August 14, 2022
Jesus and his call for repentance and announcement of God’s kingdom bring about a crisis: the need to decide for him or against him. Each person must make that decision, while recognizing that it is God who makes it possible for us to make the right decision.
“I came to bring fire to the earth,” to set the world ablaze, the man cries. He speaks about baptism, and his hearers might think of Old Testament readings about being overwhelmed by the waters. He says that he has come to bring division, to set family members against one another. It sounds like the language of terrorists, of people who will ruin the world if they can’t rule it.
But the one who is speaking is Jesus, the one who is supposed to be the Prince of Peace. “Love your enemies,” he told people; and “My peace I give to you,” he would say to his disciples.”1 The contrast between his proclamations of peace and his words about fire and division make us want to challenge him. Why are you offering us peace and then telling us that war is coming?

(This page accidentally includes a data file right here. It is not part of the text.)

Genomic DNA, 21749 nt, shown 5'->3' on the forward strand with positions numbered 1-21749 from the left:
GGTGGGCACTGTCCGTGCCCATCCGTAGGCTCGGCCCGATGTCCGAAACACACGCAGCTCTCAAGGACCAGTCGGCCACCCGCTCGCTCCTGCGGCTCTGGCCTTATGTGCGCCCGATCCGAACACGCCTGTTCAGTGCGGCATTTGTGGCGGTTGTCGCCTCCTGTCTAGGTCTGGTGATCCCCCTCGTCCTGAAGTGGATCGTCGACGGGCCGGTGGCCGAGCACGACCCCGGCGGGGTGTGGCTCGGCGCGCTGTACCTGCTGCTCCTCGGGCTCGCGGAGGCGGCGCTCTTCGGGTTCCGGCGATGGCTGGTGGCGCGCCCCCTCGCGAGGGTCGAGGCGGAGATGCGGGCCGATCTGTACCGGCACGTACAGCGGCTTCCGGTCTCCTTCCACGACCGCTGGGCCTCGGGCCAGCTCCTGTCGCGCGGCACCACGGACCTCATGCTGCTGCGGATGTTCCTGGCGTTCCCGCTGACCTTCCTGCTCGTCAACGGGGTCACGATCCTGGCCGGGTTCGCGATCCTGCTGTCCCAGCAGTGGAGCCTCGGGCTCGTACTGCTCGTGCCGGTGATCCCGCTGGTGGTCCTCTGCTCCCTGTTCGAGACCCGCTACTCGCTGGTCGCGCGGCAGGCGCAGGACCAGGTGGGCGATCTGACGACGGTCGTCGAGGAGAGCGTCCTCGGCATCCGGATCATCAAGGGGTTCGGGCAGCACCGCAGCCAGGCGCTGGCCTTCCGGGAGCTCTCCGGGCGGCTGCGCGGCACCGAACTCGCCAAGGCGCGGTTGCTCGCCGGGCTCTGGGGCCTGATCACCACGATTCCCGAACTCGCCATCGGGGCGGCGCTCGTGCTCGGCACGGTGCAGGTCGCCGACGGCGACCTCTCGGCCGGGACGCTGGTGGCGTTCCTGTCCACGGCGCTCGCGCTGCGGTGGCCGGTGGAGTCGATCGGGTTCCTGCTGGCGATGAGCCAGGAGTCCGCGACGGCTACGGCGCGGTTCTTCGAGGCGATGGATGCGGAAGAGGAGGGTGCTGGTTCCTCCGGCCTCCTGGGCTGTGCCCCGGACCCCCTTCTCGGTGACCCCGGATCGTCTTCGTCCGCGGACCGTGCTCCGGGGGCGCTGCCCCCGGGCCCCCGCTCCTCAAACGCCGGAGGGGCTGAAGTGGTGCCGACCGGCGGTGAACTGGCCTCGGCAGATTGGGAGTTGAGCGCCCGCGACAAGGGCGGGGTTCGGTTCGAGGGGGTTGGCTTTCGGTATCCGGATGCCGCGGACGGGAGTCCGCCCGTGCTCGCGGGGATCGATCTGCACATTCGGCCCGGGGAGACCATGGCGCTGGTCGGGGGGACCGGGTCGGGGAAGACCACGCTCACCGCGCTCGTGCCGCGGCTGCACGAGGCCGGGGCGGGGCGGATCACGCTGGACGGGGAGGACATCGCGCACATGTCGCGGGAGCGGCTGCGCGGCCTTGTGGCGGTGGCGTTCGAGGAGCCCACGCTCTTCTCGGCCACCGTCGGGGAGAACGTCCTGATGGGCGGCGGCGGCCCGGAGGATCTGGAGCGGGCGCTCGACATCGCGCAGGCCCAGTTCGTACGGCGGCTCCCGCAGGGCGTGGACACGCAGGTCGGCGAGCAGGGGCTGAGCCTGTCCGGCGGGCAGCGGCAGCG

But there is nothing to be gained by challenging Jesus. His words will remain as his challenge to us. “You know how to interpret the appearance of earth and sky” — that is, to read the weather for when storms are coming — he says a few verses later. “Why do you not know how to interpret the present time?”2 Why are you unable to understand the meaning of the fire that is coming? Don’t you want to understand?
Jesus came to proclaim the peaceful reign of God and to make it possible for people to share fully in shalom, the peace of God. But what will happen if people don’t want to accept the gift of peace because they can benefit from conflict? Jesus announced the nearness of the kingdom of God, a realm in which “no sword is drawn but the sword of righteousness, no strength known but the strength of love.”3 But how will that do any good if people reject the peaceable kingdom? How can there be peace then?
Jesus began his ministry with by announcing that kingdom, along with calling people to turn away from sin and back to God. “The time is fulfilled,” he said, “and the kingdom of God has come near; repent and believe in the good news.”4 That was a call for decision — to turn back to God or continue in sin. It is, in one sense of the word, a crisis, a decisive moment — we must go one way or the other. If you think you can put off making the decision, you’ve made the wrong decision.